Planes, boats, skis
Despite the attention paid to the exceptions, much weather is a story of modest variation around the average. There are, however, times and places when the details are all-important.
Possibly the first profession to find this out were sailors, for whom the weather has long been a prime hazard. For most of history, too, the weather has been the engine powering most of the worlds shipping. The weather at sea is simplified by the absence of land, so the effects of air striking mountains or other land masses are removed. But the added complication is that the land usually stays still when the wind blows, while the sea reacts to the wind blowing across it.
The result is that sailors need ways of describing how much trouble they are in, and that cover both water and air. As long ago as 1805, the British admiral Sir Francis Beaufort developed a way of quantifying the wind that is now in use worldwide. Fie defined criteria for recognizing wind speeds both on land and at sea. His scale starts at 0, “calm”, characterized by smoke rising vertically from chimneys or, at sea, “sea like a mirror”, but soon reaches categories such as 7, “near gale”, with whole trees in motion on land and white foam being blown in streaks at sea. It concludes with 11, “violent storm” which is “accompanied by widespread damage” and, at sea, small and medium ships vanishing from view behind the waves, and finally 12, “hurricane”, which is simply worse than all the other grades, with wind speeds above 72mph. Note that in each case, more severe wind means more severe waves.
In addition, sailors need to know what they are looking at, since if their ability to see declines, so does their safety. “Fog” is defined as seeing a mile or less, “poor” visibility 1-3 miles, “fair” 3-6 miles and “good” anything better. When living came along, a new industry whose safety and ability to operate depended on the weather was created. In Britain, the Meteorological Office was for many decades more or less a front for the Royal Air Force, funded from the defence budget, much as the Army had the Ordnance Survey, which mapped the land.
Pilots have to worry about the general circulation of the atmosphere, to avoid flying into headwinds too often, but must also know about more immediate problems. One is seeing where they are going. Although radar and satellite navigation have ended the days when fog could ground all planes, pilots still like to know the “ceiling”, or the height of the base of continuous cloud cover, that they are flying into. The key distinction is between instrument meteorological conditions and visual meteorological conditions. If there is enough visibility, a pilot can land a plane by brain power, but if there is not, instruments are needed as well.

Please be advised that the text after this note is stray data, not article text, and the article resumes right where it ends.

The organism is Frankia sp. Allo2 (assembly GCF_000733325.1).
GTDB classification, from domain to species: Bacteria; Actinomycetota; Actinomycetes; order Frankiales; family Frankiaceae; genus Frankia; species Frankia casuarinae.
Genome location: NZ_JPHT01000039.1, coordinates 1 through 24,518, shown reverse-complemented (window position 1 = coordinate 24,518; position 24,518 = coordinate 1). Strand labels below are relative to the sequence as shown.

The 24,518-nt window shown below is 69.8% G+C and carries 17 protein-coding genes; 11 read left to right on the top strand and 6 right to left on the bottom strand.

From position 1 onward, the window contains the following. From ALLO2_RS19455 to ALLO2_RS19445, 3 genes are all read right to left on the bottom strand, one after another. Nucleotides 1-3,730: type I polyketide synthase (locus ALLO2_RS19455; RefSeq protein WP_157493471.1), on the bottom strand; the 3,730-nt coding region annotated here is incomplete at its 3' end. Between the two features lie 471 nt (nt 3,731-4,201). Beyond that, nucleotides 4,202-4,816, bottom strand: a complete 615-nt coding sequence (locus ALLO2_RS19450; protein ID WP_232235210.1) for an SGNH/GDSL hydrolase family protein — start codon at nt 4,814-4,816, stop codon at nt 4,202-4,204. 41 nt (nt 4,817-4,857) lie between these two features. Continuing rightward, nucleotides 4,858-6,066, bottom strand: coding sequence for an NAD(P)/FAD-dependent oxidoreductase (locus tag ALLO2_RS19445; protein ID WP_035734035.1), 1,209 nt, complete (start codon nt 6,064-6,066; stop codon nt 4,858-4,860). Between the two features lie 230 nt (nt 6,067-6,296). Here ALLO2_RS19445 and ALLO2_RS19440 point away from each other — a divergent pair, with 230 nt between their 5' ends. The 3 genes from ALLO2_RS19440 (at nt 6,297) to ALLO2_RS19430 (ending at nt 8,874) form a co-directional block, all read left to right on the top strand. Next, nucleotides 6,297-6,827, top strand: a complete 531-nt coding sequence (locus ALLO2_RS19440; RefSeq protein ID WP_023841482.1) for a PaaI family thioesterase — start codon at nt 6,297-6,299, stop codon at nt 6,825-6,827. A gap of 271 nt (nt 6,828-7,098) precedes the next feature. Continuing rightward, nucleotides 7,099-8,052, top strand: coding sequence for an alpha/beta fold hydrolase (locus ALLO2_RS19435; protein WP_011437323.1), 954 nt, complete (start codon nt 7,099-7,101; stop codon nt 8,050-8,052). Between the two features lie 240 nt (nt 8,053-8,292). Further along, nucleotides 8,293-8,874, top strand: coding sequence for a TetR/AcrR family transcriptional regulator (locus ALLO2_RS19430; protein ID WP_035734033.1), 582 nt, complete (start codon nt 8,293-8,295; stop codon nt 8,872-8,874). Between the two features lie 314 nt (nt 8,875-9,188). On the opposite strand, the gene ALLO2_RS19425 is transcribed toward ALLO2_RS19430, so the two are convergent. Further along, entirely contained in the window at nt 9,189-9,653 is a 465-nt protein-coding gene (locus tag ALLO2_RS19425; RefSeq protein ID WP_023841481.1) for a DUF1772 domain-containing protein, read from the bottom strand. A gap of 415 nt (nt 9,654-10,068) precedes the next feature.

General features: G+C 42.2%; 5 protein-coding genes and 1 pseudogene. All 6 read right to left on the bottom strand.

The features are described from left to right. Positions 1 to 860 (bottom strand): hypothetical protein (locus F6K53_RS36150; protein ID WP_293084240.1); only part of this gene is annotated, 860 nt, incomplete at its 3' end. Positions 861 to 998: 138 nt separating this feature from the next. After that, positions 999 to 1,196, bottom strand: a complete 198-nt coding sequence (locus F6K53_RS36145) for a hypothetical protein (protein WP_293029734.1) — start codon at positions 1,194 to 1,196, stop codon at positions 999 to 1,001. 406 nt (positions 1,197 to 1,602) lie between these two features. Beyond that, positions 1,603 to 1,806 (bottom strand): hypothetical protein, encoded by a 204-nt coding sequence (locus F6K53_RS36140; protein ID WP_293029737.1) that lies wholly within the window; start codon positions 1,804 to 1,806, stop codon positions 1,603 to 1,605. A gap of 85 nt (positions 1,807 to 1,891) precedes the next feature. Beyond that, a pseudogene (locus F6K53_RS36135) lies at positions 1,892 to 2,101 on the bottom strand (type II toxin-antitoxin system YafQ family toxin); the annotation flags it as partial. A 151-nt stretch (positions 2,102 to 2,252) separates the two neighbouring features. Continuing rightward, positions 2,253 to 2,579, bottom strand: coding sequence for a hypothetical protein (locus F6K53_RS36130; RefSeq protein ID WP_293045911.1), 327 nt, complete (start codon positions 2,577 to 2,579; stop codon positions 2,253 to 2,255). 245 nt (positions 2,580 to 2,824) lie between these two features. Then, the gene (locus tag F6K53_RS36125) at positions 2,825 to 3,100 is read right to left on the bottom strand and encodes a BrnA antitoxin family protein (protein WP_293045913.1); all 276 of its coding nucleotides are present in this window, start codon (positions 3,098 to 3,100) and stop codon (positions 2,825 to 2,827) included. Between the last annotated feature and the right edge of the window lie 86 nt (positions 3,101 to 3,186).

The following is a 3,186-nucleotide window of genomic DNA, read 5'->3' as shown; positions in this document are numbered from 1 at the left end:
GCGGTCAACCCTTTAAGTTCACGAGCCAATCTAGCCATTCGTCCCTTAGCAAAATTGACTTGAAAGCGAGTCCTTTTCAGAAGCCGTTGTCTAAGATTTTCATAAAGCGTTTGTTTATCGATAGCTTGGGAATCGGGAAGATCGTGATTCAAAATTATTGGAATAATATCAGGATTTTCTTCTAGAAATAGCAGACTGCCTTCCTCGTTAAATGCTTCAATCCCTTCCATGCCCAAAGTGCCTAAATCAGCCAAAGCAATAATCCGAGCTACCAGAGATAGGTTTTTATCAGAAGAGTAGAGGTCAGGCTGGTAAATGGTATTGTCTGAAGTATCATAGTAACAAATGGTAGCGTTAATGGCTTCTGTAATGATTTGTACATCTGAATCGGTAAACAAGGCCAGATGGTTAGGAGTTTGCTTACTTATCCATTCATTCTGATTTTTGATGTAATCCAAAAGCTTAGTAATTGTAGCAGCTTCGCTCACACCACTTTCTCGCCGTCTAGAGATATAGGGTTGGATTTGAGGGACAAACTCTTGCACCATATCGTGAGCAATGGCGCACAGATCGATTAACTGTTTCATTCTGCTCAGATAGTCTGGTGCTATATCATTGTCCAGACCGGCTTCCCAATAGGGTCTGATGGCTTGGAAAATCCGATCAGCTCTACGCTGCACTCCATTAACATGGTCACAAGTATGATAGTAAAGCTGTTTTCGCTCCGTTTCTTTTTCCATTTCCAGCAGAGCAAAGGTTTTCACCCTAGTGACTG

The most specific flying hazards posed by the weather arise from thunderstorms. Radar can spot them at a good distance, and it is possible to steer round modest ones. The most dangerous are large storms which can generate severe updrafts and downdrafts of over 1km a minute. Light aircraft are warned to avoid them by up to 20km because of their ability to spawn new storm cells. Other prime aviation hazards include “microbursts” of cold air hurtling straight down from a convecting cloud – just the thing as you are taking off or landing.
The other group who need some specialist knowledge of the weather includes anyone who spends serious time a long way above sea level without using an aeroplane. Mountains make their own weather, and it is usually less friendly than conditions down in the lowlands.
The first problem with mountains is that as you climb them, the temperature drops. A warm sunny day in the valley may be a cold, bright day 1000m up. That is fine if you are ready for it, but not if you have set off in the clothes that made sense at sea level. Many similar but slightly differing estimates are published for the average temperature drop with height. They average out at around 6°C per 1000m climbed, but that is an average and, especially in winter, temperatures can drop much faster than this. As well as an increased risk that you are going to get cold, this means that ice and snow can persist on mountains, especially in spots that get no direct sunshine, long after they have vanished elsewhere.
Next, the air itself has to climb as it hits the hills. This means snow and rain, but it also means cloud, as the air rises and cools and the water vapour it contains condenses. The classic case is Table Mountain in Cape Town, South Africa, where the “tablecloth” of cloud is a frequent sight on top of the hill. It looks lovely, but such cloud can be less welcome it you are having trouble finding your way down.
Nor are you completely safe away from the mountain tops. The air that does not find its way over the hills can be forced through a narrow valley instead, making for unexpectedly high winds.
On the up side, the distinctive weather of mountain areas is now the subject of a wealth of specialist forecasts designed to lessen the annual cull of walkers, climbers and skiers. Almost every mountain region has one and there is no excuse for not consulting it before you set out for the hills.